Coping With In-Laws When You’re a Stepmom
The In-Law and Stepmom Dynamic
Ideally, your new in-laws will welcome you with open arms. After being helpless bystanders who watched your husband suffer through his first marriage, they are ecstatic he found you and the happiness that previously eluded him. They are empathetic with your reservations concerning step-parenthood, but they applaud your efforts because you are trying. They respectfully listen to you vent and make every effort to be supportive of your newly blended family. They are wise enough to button their lips when they are tempted to share unsolicited advice or opinions. Understanding your husband is a grown man, they give him the freedom to forge his own path without interfering. They know the two of you will face hurdles typical of any couple, but they have faith the two of you can handle it. They don’t try to exert pressure or control to determine your outcomes. They recognize it’s your lives, and you are free to live them as you see fit.
Are you shaking your head and wishing it were that easy? Many stepmoms experience varying degrees of conflict with the in-laws, stemming from their affection for the ex-wife, their concern for your step kids, or their general malaise towards you.
Loyalty Issues Within Blended Families
Some in-laws retain a cordial relationship with the ex for the sake of their grandchildren, nieces, or nephews. It doesn’t mean they are bosom buddies with her—they simply don’t want to jeopardize their chances for visitation with the kids and risk alienation. When mom and the ex in-laws aren’t bashing each other, the kids aren’t torn and forced to choose a side. Kids are free to love the in-laws without feeling they are betraying mom, and mom isn’t pulverized by dad’s family. In this arrangement, everybody wins. It’s the mature approach to preserve positive relationships. However, in-laws sometimes cross the line. How chummy is too chummy?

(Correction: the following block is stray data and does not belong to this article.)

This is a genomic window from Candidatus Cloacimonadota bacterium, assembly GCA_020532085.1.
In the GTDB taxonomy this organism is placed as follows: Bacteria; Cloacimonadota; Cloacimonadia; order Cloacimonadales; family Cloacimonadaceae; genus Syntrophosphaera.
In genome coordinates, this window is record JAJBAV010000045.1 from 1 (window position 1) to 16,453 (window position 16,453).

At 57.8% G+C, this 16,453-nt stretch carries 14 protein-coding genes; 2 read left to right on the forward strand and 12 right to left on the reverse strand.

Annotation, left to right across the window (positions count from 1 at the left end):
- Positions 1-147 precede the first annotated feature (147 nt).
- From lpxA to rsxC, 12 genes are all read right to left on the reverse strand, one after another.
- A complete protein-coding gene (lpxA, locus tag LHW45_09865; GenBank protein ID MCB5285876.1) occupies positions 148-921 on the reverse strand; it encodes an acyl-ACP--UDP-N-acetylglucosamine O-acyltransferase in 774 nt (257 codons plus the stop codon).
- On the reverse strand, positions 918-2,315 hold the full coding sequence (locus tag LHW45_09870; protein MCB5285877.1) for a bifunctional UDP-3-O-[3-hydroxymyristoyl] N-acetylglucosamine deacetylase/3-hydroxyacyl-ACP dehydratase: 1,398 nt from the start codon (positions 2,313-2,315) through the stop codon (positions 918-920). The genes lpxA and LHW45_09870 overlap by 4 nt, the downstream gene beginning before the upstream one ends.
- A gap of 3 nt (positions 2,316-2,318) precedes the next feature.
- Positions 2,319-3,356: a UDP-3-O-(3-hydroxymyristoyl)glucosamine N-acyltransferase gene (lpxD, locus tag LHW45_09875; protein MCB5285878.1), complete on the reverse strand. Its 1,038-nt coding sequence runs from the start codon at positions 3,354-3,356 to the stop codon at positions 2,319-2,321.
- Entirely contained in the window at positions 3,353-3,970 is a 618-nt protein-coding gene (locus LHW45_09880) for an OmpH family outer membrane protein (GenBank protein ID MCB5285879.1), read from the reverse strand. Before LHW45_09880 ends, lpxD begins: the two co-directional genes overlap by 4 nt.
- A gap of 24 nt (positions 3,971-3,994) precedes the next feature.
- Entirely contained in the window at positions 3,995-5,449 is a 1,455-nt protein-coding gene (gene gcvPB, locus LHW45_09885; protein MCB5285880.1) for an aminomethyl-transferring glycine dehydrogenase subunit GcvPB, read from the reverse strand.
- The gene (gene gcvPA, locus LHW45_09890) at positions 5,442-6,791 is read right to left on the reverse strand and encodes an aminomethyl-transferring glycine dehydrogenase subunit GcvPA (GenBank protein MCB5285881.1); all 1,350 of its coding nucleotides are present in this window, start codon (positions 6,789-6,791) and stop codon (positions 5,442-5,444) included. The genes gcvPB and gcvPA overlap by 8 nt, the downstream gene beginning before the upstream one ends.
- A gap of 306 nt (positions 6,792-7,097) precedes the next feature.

If your in-laws politely exchange pleasantries with the ex for the sake of propriety when their paths cross, it’s a sign of good manners. After all, they may need to contact her about attending a school event or arranging a visit for a special activity when it’s not your husband’s weekend. Giving her the cold shoulder, spitting in her direction, or dicing her with verbal jabs would only be counterproductive, if they hope to maintain a positive connection with her children. If your in-laws, however, go out of their way to call her, invite her to family gatherings, chat and text frequently, and plan girls’ days out together, there’s a problem.